This is Kanunu's eighth blog entry for the 2004 production of Romeo and Juliet, in which she talks about the midnight performance held recently and Original Pronunciation.
Transcript of Podcast
It's been a busy week. Last Saturday we had our midnight performance and we’ve just done our first performance in ‘Original Pronunciation’. The midnight performance started at 12.00 and we came off at about three in the morning! It was quite astounding to be at the Globe in the middle of the night, with one thousand six hundred people… the energy was different, probably because it seemed such a special thing to do. I got giggly during the warm-up; playing badminton in the yard at that time was very bizarre! When I stepped out into a theatre that was absolutely full, the fact that everyone had come to watch a story at midnight made me feel that we were doing something secret and anything could happen. I think the fact that the play was Romeo and Juliet made it extra-special, because so much of the play involves secrets and meetings that break the rules. The whole basis of the story is that two people get together when they shouldn’t have done. Having an audience there at midnight heightened that sense of something dangerous and illicit in the play.
There are so many different images and references in Romeo and Juliet that I think you could stage it anywhere at any time of day and lines would jump out at you. I found myself noticing all the different references to night and day, especially in Act three:
‘Tis very late, she’ll not come down tonight.
I promise you, but for your company,
I would have been abed an hour ago.
Afore me, it is so very late that we
May call it early by and by. Good night.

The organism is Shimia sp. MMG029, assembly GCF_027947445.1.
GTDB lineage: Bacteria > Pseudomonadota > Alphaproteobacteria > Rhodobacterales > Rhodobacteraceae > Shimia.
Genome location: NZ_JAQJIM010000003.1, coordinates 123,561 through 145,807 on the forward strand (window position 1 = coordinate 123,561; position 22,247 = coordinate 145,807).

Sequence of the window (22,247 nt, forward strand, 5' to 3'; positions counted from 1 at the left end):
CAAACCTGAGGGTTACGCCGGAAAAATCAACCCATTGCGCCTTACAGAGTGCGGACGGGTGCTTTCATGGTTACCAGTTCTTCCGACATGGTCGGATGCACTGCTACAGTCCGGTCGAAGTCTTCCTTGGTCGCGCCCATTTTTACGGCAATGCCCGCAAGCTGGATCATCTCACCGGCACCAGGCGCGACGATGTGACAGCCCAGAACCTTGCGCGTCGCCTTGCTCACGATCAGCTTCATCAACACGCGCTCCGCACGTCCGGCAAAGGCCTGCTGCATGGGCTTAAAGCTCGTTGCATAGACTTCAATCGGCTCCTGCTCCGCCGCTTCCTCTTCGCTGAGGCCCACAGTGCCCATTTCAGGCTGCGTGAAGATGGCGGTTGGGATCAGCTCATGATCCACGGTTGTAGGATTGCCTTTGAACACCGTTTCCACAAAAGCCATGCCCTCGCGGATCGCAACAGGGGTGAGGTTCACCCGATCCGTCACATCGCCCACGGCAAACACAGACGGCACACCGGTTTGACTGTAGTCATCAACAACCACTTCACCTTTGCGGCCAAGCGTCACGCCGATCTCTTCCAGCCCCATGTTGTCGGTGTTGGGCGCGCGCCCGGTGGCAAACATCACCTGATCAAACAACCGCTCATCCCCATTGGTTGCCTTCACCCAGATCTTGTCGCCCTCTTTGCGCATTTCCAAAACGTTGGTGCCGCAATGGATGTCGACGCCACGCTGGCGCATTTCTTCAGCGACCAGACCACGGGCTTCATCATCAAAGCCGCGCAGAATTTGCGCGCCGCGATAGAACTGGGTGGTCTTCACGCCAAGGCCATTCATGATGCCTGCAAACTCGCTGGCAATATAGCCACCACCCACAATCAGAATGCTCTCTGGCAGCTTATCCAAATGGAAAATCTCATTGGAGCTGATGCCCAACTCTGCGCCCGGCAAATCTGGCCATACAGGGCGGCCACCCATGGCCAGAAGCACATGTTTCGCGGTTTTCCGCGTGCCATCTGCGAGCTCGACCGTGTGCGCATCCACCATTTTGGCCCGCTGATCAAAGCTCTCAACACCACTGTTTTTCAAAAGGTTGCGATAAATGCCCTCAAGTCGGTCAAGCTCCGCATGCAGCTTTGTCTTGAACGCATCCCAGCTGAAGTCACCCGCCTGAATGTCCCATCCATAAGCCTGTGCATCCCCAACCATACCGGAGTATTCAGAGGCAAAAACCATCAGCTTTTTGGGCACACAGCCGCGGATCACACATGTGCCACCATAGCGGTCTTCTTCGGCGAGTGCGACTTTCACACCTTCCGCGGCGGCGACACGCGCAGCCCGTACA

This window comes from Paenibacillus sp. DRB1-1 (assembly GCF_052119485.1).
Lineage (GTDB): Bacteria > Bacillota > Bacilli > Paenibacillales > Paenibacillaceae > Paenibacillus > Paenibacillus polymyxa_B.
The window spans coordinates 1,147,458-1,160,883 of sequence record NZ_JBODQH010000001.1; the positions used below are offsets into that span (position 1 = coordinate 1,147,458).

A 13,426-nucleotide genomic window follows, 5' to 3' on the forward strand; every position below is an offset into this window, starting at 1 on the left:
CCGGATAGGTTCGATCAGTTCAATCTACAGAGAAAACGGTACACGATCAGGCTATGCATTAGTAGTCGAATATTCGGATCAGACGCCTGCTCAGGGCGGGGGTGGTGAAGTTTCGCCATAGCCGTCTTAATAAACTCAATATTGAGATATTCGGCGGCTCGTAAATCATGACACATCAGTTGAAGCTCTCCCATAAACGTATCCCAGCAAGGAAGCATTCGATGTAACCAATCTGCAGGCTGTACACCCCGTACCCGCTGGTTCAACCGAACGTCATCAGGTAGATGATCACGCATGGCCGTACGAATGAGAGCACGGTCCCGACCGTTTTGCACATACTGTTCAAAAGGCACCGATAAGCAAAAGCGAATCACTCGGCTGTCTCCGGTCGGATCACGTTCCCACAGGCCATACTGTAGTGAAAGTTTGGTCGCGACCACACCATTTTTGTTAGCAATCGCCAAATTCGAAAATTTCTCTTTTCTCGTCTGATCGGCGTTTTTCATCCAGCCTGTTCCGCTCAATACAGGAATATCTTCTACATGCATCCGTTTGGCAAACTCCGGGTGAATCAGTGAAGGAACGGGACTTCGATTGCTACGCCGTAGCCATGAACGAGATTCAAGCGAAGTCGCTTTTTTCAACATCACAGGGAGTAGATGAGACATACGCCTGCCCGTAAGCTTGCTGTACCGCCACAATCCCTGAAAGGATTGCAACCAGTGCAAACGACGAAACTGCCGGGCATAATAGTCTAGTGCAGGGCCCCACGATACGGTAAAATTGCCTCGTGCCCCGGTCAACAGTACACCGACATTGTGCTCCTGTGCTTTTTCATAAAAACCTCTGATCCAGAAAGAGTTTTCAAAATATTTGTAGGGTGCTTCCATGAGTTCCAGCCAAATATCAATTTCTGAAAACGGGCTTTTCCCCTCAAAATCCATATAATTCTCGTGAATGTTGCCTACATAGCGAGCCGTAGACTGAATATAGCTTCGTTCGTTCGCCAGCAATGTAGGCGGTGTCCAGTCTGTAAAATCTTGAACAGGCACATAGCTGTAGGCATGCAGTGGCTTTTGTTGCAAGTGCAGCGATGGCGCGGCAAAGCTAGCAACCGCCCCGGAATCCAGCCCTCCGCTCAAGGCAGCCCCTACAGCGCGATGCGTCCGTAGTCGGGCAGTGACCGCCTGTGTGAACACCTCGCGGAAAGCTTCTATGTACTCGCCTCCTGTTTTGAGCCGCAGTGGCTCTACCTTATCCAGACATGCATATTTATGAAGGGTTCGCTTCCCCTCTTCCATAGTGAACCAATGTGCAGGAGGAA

Is she not down so late, or up so early?
I suppose the same would be true of any play – the context emphasises specific aspects – but this was especially so for Romeo and Juliet, from my point of view at least. The scenes when my parents organise the wedding with Paris are set in the middle of the night/ early in the morning. Of course, at the beginning of Act three, scene five, Romeo and I are talking about whether it is late at night or early in the morning – is it the nightingale or the lark? Even in ‘Gallop apace’ [III.1], Juliet asks ‘Come, gentle night. Come, loving, black-browed night’ and the lines just had a different quality to them. When I got to ‘runaways’ in that speech, I looked around at the audience and I thought they seemed even more likely to be runaways at this time of night. What are you all doing here at midnight?! It was a lot of fun, and afterwards we had a very early champagne breakfast which was nice.
This has been fascinating. I think I mentioned last time that David [Crystal, Honorary Professor of Linguistics at the University of Wales, Bangor] used rhyme and rhythm and contemporary accounts to work out how might early modern English might have sounded. He also figured out which words would have been stressed in the iambic meter: he thinks stressed vowels might have been longer, so ‘me’ would become ‘meh’ and ‘be’ would become ‘beh’ whilst the unstressed vowels would have been very short. I enjoyed working with the phonetic script too, because it forced you to pay attention to where the stresses were without getting tied in knots about iambic pentameter or anything like that. It was great to concentrate on the way these words might have been spoken, and find that the rhythm seemed to fit.